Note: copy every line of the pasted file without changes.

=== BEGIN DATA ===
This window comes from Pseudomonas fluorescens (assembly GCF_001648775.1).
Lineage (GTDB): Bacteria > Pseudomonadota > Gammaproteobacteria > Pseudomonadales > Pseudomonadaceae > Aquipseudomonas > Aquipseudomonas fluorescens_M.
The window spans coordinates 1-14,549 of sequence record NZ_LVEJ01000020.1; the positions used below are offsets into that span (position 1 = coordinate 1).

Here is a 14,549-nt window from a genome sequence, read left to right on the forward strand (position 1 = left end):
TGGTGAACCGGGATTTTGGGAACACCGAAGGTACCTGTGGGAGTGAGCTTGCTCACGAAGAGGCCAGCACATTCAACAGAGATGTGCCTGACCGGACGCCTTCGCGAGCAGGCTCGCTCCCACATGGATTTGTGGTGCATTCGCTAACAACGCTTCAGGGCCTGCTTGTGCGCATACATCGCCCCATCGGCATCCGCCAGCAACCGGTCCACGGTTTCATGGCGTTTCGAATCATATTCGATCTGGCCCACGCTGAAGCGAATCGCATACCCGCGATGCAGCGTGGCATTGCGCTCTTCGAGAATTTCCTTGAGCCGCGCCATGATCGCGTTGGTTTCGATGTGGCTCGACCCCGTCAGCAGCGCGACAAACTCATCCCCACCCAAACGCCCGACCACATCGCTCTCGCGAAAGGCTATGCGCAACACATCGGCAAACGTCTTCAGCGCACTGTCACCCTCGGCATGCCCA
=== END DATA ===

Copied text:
This window comes from Pseudomonas fluorescens (assembly GCF_001648775.1).
Lineage (GTDB): Bacteria > Pseudomonadota > Gammaproteobacteria > Pseudomonadales > Pseudomonadaceae > Aquipseudomonas > Aquipseudomonas fluorescens_M.
The window spans coordinates 1-14,549 of sequence record NZ_LVEJ01000020.1; the positions used below are offsets into that span (position 1 = coordinate 1).

Here is a 14,549-nt window from a genome sequence, read left to right on the forward strand (position 1 = left end):
TGGTGAACCGGGATTTTGGGAACACCGAAGGTACCTGTGGGAGTGAGCTTGCTCACGAAGAGGCCAGCACATTCAACAGAGATGTGCCTGACCGGACGCCTTCGCGAGCAGGCTCGCTCCCACATGGATTTGTGGTGCATTCGCTAACAACGCTTCAGGGCCTGCTTGTGCGCATACATCGCCCCATCGGCATCCGCCAGCAACCGGTCCACGGTTTCATGGCGTTTCGAATCATATTCGATCTGGCCCACGCTGAAGCGAATCGCATACCCGCGATGCAGCGTGGCATTGCGCTCTTCGAGAATTTCCTTGAGCCGCGCCATGATCGCGTTGGTTTCGATGTGGCTCGACCCCGTCAGCAGCGCGACAAACTCATCCCCACCCAAACGCCCGACCACATCGCTCTCGCGAAAGGCTATGCGCAACACATCGGCAAACGTCTTCAGCGCACTGTCACCCTCGGCATGCCCA